Here’s that fancy-looking old building at the base of the London Eye again. Looks like it was County Hall back before it was repurposed for Shrek…
Here’s a lovely view across the Thames.
And here’s a seagull cleaning itself while another one watches.
Look, we were just waaaaay up there!
We crossed back over the bridge to the North Bank.
Here’s a look back across the way.
And now it was time to take another Tube journey (only our second of the day and the first one within the city).
Our vaguely-shapen plan for the evening was to go check out some shopping in the Oxford Street area, including Selfridge’s.
It was a relatively quick trip on the Jubilee line. Probably the most imposing part of the London Underground is just how deep in the ground most of these stations are. The escalators to get out are ridiculously long, and it’s no wonder that folks hid out down here during the Blitz.
Decorations were already going up on many of the Oxford Street buildings because we found out that the Brits like to start celebrating Christmas even earlier than we do in the States.
Here’s the entrance to Selfridge & Co. — or as we knew it, the place where Alan Rickman has the worst shopping experience ever with Mr. Bean in Love Actually.
I’ll admit, the inside of the store was a bit of a disappointment because it looked pretty much identical to every other big department store we’ve ever been to, but we still felt like we should at least look around.
The only really unique bit about Selfridge’s was that the top floor already had its Christmas market set up, so we did buy a fun ornament up there.
Almost without realizing it, we had ended up near the big Oxford Street Disney Store, which we were excited to see.
Now, if we were disappointed in Selfridge’s, this Disney Store was, unfortunately, an even bigger letdown. We really hoped that there would be a bunch of London-specific merchandise, but there was just a tiny endcap featuring a few kids’ t-shirts, some London plushes, and a few little knick-knacks like stationery. I was sure that we would buy something at this store, but we walked out empty-handed. The one fun bit was posing with palace guard Mickey.
We lose just a bit of time in this next jump because we took the tube back to Victoria and found St. George’s Tavern — one of the places near our hotel that had been recommended on Yelp.
We were on a mission to get some pub grub and also try Doom Bar (Cormoran Strike’s favorite beer that Tracy’s brother also raved about). Unfortunately, they were all out at this first pub, and Tracy and I couldn’t figure out what else to order. Somehow, we thought it would be a good idea to try another close by pub rather than settling (even though we were starting to get hungry and our feet hurt). So we left St. George’s and walked down the street to The Marquis of Westminster.
The journey wasn’t long, but then we still didn’t know what to do when this pub didn’t have Doom Bar on tap either.
We gave up and took the seats that were offered to us because we felt tired of wandering, and Tracy and I both ordered a local beer, the Chelsea Blonde.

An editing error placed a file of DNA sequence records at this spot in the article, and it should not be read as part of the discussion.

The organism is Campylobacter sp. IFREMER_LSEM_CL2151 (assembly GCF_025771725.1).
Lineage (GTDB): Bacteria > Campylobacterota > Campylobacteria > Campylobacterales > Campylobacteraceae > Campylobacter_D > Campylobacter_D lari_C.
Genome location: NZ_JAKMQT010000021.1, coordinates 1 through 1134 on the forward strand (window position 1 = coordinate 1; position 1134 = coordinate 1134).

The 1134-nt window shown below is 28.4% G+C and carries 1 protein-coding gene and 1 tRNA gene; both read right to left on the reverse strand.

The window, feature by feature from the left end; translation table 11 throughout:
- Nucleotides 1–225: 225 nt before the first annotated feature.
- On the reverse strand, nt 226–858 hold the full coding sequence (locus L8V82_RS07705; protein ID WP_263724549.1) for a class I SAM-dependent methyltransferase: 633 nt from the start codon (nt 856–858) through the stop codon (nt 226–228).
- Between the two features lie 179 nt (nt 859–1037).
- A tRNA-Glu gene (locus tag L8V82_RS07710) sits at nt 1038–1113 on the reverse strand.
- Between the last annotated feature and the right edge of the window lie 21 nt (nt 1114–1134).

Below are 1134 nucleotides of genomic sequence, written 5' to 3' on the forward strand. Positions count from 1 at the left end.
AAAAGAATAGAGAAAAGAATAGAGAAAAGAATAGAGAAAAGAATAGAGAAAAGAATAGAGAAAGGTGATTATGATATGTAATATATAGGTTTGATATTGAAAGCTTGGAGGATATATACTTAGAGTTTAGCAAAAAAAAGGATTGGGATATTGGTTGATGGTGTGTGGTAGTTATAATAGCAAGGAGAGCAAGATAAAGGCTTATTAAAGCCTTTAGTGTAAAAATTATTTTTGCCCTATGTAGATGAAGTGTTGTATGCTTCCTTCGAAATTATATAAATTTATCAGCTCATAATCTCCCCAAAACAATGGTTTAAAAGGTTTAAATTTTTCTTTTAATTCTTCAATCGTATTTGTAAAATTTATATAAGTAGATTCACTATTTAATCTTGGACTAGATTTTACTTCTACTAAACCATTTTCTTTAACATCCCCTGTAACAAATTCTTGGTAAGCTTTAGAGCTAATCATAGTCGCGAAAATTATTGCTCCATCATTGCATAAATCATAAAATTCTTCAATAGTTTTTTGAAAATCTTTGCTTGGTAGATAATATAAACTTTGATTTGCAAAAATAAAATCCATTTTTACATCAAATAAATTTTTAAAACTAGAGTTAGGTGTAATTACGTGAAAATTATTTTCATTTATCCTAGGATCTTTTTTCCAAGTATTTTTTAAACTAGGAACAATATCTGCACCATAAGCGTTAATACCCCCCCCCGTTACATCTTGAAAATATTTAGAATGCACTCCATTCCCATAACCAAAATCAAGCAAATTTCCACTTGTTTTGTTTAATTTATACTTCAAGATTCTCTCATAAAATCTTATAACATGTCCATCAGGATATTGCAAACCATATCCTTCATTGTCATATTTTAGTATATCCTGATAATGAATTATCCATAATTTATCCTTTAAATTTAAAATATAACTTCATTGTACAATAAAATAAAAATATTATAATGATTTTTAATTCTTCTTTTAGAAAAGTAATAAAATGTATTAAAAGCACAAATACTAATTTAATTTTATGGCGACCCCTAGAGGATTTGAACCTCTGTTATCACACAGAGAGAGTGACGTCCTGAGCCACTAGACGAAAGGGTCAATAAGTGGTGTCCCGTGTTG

At this point, our hunger had started outweighing our desire for a good beer anyway, so we were more interested in the food menu. One British staple that we wanted to try here was the Scotch Egg. The pub claimed that its Scotch Egg was award-winning and made with black pudding in addition to pork sausage. Now, the existence of something called black pudding is one of those things that makes Americans squirm when they think of English food, but we decided to just jump in and give it a try.
The Scotch Egg was definitely different than the version we had tried at Universal’s Leaky Cauldron a couple years ago, but we really liked it. It was super rich (we found that black pudding is a type of blood sausage — essentially pork fat, blood, and a large portion of oatmeal), but it was just one egg split between the two of us, so it’s not like it was an enormous portion.
The other entree we decided to split was even more iconic. Of course, we knew that we would be eating Sausage and Mash at least a time or two (or more) on this trip, and now seemed like as good a time as any to start. Actually, whenever we’ve had this dish in the States, it’s called Bangers and Mash, but the nomenclature in London seemed to stick with “sausage.” This version of the well-known dish featured wild boar and apple sausages, which was certainly distinctive in its own right. We enjoyed it, though.
The pub was one of the few places we went that was actually decked out for Halloween (which was the next holiday on the calendar).
Mostly, this was our first real look at a pub as the center of the London social scene. We must have been among the only tourists in the packed establishment on a Wednesday evening. It was clear just how many locals came out to the pub for an after-work drink as part of their regular routine.
Alongside the casual drinkers, there was also a group of gals celebrating a birthday behind me. They seemed to be having a very merry time (though they might have regretted it the next morning).
We’re not big on hoppy beers, and this one was a little strong for us (not what we were expecting from a blonde ale), but it wasn’t bad. Still, we knew that we needed to find Doom Bar somewhere in the next few days.
After paying our check (and panicking a little less about the whole tipping custom thing — yay for learning!), we started the trek back to the hotel.
We were pretty exhausted by the time we arrived back and were very excited to settle into bed (after having “slept” on a plane the night before). Our next day was going to start off with one of the attractions that we were most looking forward to on our trip — and it promised to be magical!
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